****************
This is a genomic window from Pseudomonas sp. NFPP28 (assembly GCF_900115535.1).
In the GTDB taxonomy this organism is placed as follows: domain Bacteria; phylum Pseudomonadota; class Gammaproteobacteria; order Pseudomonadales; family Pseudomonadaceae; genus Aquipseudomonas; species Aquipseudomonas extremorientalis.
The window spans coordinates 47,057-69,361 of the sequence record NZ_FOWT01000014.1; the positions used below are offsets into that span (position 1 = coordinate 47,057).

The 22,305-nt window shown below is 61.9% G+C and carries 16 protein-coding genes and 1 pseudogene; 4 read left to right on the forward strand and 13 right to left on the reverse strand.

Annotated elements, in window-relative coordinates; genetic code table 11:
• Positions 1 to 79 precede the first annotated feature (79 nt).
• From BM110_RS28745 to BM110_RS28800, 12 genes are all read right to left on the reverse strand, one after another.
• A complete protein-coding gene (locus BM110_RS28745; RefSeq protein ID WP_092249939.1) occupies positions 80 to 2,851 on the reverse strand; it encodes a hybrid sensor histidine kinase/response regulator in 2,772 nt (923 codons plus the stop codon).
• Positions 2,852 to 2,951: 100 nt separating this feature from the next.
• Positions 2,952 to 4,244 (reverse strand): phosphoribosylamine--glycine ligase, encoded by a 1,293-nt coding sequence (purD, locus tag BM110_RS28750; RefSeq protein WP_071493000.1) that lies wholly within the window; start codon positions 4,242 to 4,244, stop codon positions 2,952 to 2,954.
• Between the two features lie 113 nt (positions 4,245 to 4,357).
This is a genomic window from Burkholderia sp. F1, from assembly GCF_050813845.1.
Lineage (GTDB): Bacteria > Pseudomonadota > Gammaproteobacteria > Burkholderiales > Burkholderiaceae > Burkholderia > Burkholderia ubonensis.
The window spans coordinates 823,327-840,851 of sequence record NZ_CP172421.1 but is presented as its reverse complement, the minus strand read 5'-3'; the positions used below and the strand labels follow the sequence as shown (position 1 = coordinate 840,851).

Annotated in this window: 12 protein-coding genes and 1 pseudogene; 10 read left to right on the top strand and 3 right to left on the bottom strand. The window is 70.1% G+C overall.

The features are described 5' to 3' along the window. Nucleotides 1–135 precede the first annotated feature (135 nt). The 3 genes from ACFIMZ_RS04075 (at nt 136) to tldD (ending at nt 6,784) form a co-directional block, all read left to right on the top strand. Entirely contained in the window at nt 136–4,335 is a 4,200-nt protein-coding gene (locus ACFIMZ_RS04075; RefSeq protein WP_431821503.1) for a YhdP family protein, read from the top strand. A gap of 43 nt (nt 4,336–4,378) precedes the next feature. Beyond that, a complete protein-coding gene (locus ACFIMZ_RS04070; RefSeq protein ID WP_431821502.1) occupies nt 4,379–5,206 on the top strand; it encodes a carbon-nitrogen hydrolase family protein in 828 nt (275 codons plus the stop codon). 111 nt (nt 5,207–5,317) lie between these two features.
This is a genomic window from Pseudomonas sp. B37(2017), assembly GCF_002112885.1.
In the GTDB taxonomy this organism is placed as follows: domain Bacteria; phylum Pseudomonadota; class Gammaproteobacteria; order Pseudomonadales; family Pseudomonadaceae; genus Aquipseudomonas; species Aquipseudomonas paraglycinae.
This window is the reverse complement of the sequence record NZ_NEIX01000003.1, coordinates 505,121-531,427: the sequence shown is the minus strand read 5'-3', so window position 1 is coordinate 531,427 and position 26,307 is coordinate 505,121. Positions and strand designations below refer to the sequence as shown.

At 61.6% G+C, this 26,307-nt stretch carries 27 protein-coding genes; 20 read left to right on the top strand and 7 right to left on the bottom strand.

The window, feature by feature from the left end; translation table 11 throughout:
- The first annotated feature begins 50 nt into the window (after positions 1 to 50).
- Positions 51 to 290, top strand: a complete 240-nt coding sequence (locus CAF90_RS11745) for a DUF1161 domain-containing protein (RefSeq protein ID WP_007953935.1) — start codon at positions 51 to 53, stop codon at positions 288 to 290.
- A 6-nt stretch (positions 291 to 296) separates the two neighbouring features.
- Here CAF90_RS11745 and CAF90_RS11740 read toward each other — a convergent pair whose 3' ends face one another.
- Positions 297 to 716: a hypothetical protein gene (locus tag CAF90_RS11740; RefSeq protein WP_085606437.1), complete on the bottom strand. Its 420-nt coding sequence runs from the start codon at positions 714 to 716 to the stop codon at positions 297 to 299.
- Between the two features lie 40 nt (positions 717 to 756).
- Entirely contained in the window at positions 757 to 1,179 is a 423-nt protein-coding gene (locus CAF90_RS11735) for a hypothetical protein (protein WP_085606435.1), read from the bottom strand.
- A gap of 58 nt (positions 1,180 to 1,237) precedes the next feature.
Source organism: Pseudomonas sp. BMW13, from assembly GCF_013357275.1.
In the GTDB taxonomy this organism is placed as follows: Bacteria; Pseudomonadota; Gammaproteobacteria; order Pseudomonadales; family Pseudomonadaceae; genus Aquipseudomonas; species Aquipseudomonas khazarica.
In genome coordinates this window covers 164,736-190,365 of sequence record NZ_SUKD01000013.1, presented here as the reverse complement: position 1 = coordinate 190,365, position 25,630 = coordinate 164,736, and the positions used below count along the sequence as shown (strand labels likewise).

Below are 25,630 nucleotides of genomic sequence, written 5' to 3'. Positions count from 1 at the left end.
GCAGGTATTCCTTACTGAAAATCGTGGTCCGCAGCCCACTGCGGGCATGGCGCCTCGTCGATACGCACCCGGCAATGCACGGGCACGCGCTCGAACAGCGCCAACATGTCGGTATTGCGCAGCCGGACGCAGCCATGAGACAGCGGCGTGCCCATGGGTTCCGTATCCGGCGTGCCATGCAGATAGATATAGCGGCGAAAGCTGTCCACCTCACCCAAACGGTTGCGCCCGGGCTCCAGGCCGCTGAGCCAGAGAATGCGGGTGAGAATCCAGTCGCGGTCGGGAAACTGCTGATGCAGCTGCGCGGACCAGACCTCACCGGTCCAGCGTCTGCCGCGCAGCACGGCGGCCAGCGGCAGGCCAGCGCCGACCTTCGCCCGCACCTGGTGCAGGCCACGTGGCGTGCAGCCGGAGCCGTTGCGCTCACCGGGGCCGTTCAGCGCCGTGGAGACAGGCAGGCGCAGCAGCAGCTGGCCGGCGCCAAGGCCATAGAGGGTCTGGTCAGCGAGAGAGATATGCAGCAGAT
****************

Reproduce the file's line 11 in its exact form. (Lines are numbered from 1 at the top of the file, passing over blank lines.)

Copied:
• Between the two features lie 113 nt (positions 4,245 to 4,357).